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New fiscal hurdle for health care reform

After numerous fits and starts, the issue of health care overhaul took off this week, with House leaders introducing their preferred approach and the Senate panel created to looks at the issue also coming up with a plan.

Now, however, the person in charge of determining the costs of legislation says the revamp efforts being discussed now could make things worse.

Elmendorf2 Congressional Budget Office Director Douglas Elmendorf testified before a Senate committee today that the bills now being considered on Capitol Hill do not propose the fundamental changes needed to significantly reduce current federal health spending trends.

In fact, the Washington Post reports that Elmendorf believes that "instead of saving the federal government from fiscal catastrophe, the health reform measures being drafted by congressional Democrats would increase rather than reduce public spending on health care, potentially worsening an already bleak budget outlook."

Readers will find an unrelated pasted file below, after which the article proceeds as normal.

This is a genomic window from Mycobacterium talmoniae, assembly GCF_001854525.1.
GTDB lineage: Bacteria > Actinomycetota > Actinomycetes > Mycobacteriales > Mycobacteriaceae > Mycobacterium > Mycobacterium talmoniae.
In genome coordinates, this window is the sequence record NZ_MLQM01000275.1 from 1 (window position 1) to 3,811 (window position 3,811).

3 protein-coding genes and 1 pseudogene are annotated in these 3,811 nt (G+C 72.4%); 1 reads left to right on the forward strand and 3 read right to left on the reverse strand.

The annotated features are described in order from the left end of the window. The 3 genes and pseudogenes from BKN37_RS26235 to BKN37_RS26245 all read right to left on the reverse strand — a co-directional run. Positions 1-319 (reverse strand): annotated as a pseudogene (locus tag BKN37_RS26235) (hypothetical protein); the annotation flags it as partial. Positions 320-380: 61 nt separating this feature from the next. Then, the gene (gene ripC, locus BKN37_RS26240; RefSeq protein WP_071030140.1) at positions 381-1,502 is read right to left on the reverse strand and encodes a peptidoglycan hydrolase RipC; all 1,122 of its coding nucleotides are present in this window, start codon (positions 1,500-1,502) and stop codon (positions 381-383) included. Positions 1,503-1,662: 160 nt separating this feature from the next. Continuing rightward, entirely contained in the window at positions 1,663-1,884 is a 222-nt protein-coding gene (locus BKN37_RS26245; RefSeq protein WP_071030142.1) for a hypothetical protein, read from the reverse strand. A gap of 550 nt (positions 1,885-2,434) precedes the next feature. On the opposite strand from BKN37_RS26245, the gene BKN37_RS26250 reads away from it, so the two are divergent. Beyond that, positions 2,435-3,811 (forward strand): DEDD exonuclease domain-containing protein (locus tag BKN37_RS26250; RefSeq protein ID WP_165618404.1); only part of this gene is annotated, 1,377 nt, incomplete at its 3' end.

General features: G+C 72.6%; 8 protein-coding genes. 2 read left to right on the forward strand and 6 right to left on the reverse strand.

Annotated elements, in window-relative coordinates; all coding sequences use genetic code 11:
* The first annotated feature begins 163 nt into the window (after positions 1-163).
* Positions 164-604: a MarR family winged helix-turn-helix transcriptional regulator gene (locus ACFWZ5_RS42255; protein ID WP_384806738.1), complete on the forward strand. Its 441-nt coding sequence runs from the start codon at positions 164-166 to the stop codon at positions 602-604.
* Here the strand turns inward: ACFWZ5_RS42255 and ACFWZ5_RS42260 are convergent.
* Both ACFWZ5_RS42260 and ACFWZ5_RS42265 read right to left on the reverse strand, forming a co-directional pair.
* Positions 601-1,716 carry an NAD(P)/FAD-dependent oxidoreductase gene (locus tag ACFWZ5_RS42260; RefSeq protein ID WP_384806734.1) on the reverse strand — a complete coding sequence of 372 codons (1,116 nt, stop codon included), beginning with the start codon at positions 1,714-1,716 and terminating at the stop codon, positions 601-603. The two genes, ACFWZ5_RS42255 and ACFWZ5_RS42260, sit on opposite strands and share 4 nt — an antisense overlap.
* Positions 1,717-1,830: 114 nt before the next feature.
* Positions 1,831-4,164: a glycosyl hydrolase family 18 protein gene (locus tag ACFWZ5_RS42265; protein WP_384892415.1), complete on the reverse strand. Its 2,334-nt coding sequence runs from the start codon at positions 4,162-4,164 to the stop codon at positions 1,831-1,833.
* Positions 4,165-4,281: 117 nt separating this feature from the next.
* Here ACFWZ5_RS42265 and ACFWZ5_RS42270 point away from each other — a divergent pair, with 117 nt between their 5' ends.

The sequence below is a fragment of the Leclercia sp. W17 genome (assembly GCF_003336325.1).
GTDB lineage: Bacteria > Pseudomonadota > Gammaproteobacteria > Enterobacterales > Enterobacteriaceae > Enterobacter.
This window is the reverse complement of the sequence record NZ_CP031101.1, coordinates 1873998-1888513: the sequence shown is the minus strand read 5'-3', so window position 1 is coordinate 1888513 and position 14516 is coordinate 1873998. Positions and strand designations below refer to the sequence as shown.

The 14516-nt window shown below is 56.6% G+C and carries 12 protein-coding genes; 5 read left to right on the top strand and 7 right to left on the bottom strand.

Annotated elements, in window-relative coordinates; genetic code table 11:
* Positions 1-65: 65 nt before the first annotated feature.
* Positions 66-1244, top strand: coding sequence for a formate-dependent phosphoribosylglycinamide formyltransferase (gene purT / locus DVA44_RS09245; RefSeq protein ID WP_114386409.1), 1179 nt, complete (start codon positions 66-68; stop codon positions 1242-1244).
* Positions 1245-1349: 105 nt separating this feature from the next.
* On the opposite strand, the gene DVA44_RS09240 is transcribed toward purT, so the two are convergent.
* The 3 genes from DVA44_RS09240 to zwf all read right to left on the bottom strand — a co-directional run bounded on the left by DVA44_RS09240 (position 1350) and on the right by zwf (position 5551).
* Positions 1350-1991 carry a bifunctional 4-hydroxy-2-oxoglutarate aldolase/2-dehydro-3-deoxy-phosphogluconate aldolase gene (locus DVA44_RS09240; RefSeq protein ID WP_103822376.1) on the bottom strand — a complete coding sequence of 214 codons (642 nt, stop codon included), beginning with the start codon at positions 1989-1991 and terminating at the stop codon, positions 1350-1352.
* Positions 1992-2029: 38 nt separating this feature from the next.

Despite holding a majority in both the Senate and House, Democrats are not not united on just how to provide health coverage for all Americans, particularly the almost 46 million uninsured individuals. Elmendorf's position is not going to help the party as it works to get legislation through Congress.

One of the steps that Elmendorf says needs to be taken is ending or limiting the tax-free treatment of employer-provided health benefits, a topic that already has divided lawmakers.

So while some on Capitol Hill were hoping to have a health care measure completed before the August recess, Elmendorf's warnings could prompt opponents of the legislation in both parties to increase their efforts to halt or at least slow it down.


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